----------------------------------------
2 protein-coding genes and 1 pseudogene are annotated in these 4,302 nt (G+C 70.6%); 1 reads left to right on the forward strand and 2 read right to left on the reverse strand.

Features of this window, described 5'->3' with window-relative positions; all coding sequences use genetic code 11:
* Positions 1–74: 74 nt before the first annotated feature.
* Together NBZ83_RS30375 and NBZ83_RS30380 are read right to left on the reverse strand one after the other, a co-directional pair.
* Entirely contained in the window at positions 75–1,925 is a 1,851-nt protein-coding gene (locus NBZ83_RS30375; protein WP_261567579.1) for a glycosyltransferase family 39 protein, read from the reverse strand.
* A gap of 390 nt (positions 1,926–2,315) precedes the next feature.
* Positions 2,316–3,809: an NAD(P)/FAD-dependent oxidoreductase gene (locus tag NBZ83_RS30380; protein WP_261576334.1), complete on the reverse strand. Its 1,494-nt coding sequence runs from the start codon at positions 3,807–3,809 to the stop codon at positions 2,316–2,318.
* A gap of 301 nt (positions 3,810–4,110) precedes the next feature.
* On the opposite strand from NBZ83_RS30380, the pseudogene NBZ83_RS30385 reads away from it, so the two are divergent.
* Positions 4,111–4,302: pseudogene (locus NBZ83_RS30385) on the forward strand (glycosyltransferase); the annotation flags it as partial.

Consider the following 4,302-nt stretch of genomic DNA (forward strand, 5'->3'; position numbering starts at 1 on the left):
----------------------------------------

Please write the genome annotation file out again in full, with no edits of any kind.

2 protein-coding genes and 1 pseudogene are annotated in these 4,302 nt (G+C 70.6%); 1 reads left to right on the forward strand and 2 read right to left on the reverse strand.

Features of this window, described 5'->3' with window-relative positions; all coding sequences use genetic code 11:
* Positions 1–74: 74 nt before the first annotated feature.
* Together NBZ83_RS30375 and NBZ83_RS30380 are read right to left on the reverse strand one after the other, a co-directional pair.
* Entirely contained in the window at positions 75–1,925 is a 1,851-nt protein-coding gene (locus NBZ83_RS30375; protein WP_261567579.1) for a glycosyltransferase family 39 protein, read from the reverse strand.
* A gap of 390 nt (positions 1,926–2,315) precedes the next feature.
* Positions 2,316–3,809: an NAD(P)/FAD-dependent oxidoreductase gene (locus tag NBZ83_RS30380; protein WP_261576334.1), complete on the reverse strand. Its 1,494-nt coding sequence runs from the start codon at positions 3,807–3,809 to the stop codon at positions 2,316–2,318.
* A gap of 301 nt (positions 3,810–4,110) precedes the next feature.
* On the opposite strand from NBZ83_RS30380, the pseudogene NBZ83_RS30385 reads away from it, so the two are divergent.
* Positions 4,111–4,302: pseudogene (locus NBZ83_RS30385) on the forward strand (glycosyltransferase); the annotation flags it as partial.

Consider the following 4,302-nt stretch of genomic DNA (forward strand, 5'->3'; position numbering starts at 1 on the left):